There is no straightforward answer to this question; in some cases, catching a falling person may help the faller avoid more serious injury, but thanks to something called deceleration trauma, the impact of a catch can be as physically harmful as an uninterrupted fall Some people say that it's not the fall that causes damage, but the landing, meaning that the physical impact of being stopped (landing or being caught) while in motion is much more harmful than actually being in motion (falling uninterrupted). However, there are real-life examples of people helping others by catching them as they fall.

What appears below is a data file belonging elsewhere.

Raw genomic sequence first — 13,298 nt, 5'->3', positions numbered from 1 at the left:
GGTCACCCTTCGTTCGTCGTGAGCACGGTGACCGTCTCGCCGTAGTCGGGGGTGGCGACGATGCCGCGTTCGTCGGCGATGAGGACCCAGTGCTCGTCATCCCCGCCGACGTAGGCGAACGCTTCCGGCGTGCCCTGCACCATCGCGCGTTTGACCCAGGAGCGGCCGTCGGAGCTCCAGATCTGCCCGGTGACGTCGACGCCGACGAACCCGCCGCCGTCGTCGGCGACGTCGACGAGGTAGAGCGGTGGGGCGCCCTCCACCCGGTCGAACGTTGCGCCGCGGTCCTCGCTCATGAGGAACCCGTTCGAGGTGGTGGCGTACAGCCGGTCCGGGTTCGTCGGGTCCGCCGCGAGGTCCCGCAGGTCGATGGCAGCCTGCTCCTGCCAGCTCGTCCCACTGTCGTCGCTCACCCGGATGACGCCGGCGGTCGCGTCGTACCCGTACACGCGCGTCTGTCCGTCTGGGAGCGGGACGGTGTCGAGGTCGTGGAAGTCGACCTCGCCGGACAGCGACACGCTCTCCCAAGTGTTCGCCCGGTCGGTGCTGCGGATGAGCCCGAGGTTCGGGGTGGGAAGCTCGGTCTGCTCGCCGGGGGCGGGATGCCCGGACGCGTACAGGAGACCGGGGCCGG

For instance, in 2012, a man in New York City caught a 7-year-old girl after she fell out of a third-story window. According to a physical analysis of the event, this man's catch saved the girl from much more serious potential injury. The man, Stephen St. Bernard, did sustain a torn shoulder tendon as a result of the force of impact of this catch, and the little girl did suffer some minor injuries, but they both walked away from the event with their lives. The exact answer as to whether catching a falling person will save them may depend on the specific details of the situation, including how far and fast the person is falling and what materials are used to stop their fall.